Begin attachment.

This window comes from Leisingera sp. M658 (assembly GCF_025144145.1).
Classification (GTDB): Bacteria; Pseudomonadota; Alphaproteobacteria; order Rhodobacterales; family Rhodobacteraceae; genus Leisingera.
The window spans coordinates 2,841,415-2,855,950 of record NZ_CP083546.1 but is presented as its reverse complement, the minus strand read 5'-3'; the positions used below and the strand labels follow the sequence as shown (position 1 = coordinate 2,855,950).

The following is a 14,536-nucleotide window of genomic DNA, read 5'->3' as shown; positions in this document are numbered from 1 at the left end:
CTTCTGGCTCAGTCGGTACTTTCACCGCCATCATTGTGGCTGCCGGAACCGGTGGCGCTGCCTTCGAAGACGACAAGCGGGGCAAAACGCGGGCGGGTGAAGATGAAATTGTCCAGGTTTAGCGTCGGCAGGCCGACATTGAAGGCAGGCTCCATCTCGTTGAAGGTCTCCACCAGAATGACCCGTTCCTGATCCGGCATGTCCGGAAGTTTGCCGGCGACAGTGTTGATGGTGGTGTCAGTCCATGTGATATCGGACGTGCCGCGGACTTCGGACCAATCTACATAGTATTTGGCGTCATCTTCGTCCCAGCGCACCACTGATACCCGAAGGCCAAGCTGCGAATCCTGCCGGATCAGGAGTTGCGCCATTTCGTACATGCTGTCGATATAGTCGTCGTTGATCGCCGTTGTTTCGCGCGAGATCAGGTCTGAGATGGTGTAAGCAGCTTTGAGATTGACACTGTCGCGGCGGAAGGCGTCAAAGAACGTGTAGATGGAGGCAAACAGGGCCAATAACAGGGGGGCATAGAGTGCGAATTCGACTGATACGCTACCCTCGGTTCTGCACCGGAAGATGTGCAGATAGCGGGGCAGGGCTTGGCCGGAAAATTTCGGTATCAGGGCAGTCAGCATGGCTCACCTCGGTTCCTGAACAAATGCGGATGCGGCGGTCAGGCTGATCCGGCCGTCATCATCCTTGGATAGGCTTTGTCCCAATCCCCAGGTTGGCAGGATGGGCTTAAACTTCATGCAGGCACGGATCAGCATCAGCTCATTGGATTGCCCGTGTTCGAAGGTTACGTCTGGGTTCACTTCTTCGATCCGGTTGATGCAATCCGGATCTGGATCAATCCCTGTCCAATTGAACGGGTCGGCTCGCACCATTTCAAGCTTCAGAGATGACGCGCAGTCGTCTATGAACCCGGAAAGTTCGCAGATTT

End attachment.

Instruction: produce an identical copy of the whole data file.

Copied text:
This window comes from Leisingera sp. M658 (assembly GCF_025144145.1).
Classification (GTDB): Bacteria; Pseudomonadota; Alphaproteobacteria; order Rhodobacterales; family Rhodobacteraceae; genus Leisingera.
The window spans coordinates 2,841,415-2,855,950 of record NZ_CP083546.1 but is presented as its reverse complement, the minus strand read 5'-3'; the positions used below and the strand labels follow the sequence as shown (position 1 = coordinate 2,855,950).

The following is a 14,536-nucleotide window of genomic DNA, read 5'->3' as shown; positions in this document are numbered from 1 at the left end:
CTTCTGGCTCAGTCGGTACTTTCACCGCCATCATTGTGGCTGCCGGAACCGGTGGCGCTGCCTTCGAAGACGACAAGCGGGGCAAAACGCGGGCGGGTGAAGATGAAATTGTCCAGGTTTAGCGTCGGCAGGCCGACATTGAAGGCAGGCTCCATCTCGTTGAAGGTCTCCACCAGAATGACCCGTTCCTGATCCGGCATGTCCGGAAGTTTGCCGGCGACAGTGTTGATGGTGGTGTCAGTCCATGTGATATCGGACGTGCCGCGGACTTCGGACCAATCTACATAGTATTTGGCGTCATCTTCGTCCCAGCGCACCACTGATACCCGAAGGCCAAGCTGCGAATCCTGCCGGATCAGGAGTTGCGCCATTTCGTACATGCTGTCGATATAGTCGTCGTTGATCGCCGTTGTTTCGCGCGAGATCAGGTCTGAGATGGTGTAAGCAGCTTTGAGATTGACACTGTCGCGGCGGAAGGCGTCAAAGAACGTGTAGATGGAGGCAAACAGGGCCAATAACAGGGGGGCATAGAGTGCGAATTCGACTGATACGCTACCCTCGGTTCTGCACCGGAAGATGTGCAGATAGCGGGGCAGGGCTTGGCCGGAAAATTTCGGTATCAGGGCAGTCAGCATGGCTCACCTCGGTTCCTGAACAAATGCGGATGCGGCGGTCAGGCTGATCCGGCCGTCATCATCCTTGGATAGGCTTTGTCCCAATCCCCAGGTTGGCAGGATGGGCTTAAACTTCATGCAGGCACGGATCAGCATCAGCTCATTGGATTGCCCGTGTTCGAAGGTTACGTCTGGGTTCACTTCTTCGATCCGGTTGATGCAATCCGGATCTGGATCAATCCCTGTCCAATTGAACGGGTCGGCTCGCACCATTTCAAGCTTCAGAGATGACGCGCAGTCGTCTATGAACCCGGAAAGTTCGCAGATTT